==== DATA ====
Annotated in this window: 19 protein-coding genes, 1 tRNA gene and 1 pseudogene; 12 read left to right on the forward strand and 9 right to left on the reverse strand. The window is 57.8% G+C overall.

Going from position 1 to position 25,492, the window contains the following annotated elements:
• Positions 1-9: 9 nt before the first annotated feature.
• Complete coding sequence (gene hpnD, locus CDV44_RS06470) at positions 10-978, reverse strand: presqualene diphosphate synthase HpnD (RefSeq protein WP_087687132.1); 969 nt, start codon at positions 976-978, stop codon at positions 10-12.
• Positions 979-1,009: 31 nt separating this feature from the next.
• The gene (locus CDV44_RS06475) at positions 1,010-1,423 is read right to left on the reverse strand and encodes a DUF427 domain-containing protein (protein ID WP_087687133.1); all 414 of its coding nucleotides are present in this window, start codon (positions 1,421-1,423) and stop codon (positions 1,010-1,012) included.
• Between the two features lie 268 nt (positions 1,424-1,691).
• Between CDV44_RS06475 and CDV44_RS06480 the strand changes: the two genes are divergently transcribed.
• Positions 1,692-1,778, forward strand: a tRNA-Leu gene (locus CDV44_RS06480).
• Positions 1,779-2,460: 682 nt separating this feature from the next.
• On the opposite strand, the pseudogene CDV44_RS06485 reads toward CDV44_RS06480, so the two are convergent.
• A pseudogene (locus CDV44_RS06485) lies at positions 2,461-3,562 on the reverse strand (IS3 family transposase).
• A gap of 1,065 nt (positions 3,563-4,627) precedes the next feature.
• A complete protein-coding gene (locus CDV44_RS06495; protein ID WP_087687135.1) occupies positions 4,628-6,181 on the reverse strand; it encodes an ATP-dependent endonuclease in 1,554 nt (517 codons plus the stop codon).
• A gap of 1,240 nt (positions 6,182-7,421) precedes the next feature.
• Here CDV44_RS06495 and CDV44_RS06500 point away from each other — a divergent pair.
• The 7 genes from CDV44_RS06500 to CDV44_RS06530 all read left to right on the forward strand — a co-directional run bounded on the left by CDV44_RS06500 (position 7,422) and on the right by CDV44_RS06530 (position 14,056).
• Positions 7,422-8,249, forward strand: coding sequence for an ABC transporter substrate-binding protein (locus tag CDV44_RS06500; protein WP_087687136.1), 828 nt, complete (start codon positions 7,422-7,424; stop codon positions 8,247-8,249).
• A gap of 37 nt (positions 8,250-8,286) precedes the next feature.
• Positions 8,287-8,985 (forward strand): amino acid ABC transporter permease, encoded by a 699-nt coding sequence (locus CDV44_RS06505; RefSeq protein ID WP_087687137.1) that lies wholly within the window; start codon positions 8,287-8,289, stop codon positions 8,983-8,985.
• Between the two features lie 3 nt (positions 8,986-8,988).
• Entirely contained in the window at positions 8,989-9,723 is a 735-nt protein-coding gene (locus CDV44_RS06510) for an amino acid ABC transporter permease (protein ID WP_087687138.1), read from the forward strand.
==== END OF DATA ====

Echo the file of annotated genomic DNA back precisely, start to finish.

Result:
Annotated in this window: 19 protein-coding genes, 1 tRNA gene and 1 pseudogene; 12 read left to right on the forward strand and 9 right to left on the reverse strand. The window is 57.8% G+C overall.

Going from position 1 to position 25,492, the window contains the following annotated elements:
• Positions 1-9: 9 nt before the first annotated feature.
• Complete coding sequence (gene hpnD, locus CDV44_RS06470) at positions 10-978, reverse strand: presqualene diphosphate synthase HpnD (RefSeq protein WP_087687132.1); 969 nt, start codon at positions 976-978, stop codon at positions 10-12.
• Positions 979-1,009: 31 nt separating this feature from the next.
• The gene (locus CDV44_RS06475) at positions 1,010-1,423 is read right to left on the reverse strand and encodes a DUF427 domain-containing protein (protein ID WP_087687133.1); all 414 of its coding nucleotides are present in this window, start codon (positions 1,421-1,423) and stop codon (positions 1,010-1,012) included.
• Between the two features lie 268 nt (positions 1,424-1,691).
• Between CDV44_RS06475 and CDV44_RS06480 the strand changes: the two genes are divergently transcribed.
• Positions 1,692-1,778, forward strand: a tRNA-Leu gene (locus CDV44_RS06480).
• Positions 1,779-2,460: 682 nt separating this feature from the next.
• On the opposite strand, the pseudogene CDV44_RS06485 reads toward CDV44_RS06480, so the two are convergent.
• A pseudogene (locus CDV44_RS06485) lies at positions 2,461-3,562 on the reverse strand (IS3 family transposase).
• A gap of 1,065 nt (positions 3,563-4,627) precedes the next feature.
• A complete protein-coding gene (locus CDV44_RS06495; protein ID WP_087687135.1) occupies positions 4,628-6,181 on the reverse strand; it encodes an ATP-dependent endonuclease in 1,554 nt (517 codons plus the stop codon).
• A gap of 1,240 nt (positions 6,182-7,421) precedes the next feature.
• Here CDV44_RS06495 and CDV44_RS06500 point away from each other — a divergent pair.
• The 7 genes from CDV44_RS06500 to CDV44_RS06530 all read left to right on the forward strand — a co-directional run bounded on the left by CDV44_RS06500 (position 7,422) and on the right by CDV44_RS06530 (position 14,056).
• Positions 7,422-8,249, forward strand: coding sequence for an ABC transporter substrate-binding protein (locus tag CDV44_RS06500; protein WP_087687136.1), 828 nt, complete (start codon positions 7,422-7,424; stop codon positions 8,247-8,249).
• A gap of 37 nt (positions 8,250-8,286) precedes the next feature.
• Positions 8,287-8,985 (forward strand): amino acid ABC transporter permease, encoded by a 699-nt coding sequence (locus CDV44_RS06505; RefSeq protein ID WP_087687137.1) that lies wholly within the window; start codon positions 8,287-8,289, stop codon positions 8,983-8,985.
• Between the two features lie 3 nt (positions 8,986-8,988).
• Entirely contained in the window at positions 8,989-9,723 is a 735-nt protein-coding gene (locus CDV44_RS06510) for an amino acid ABC transporter permease (protein ID WP_087687138.1), read from the forward strand.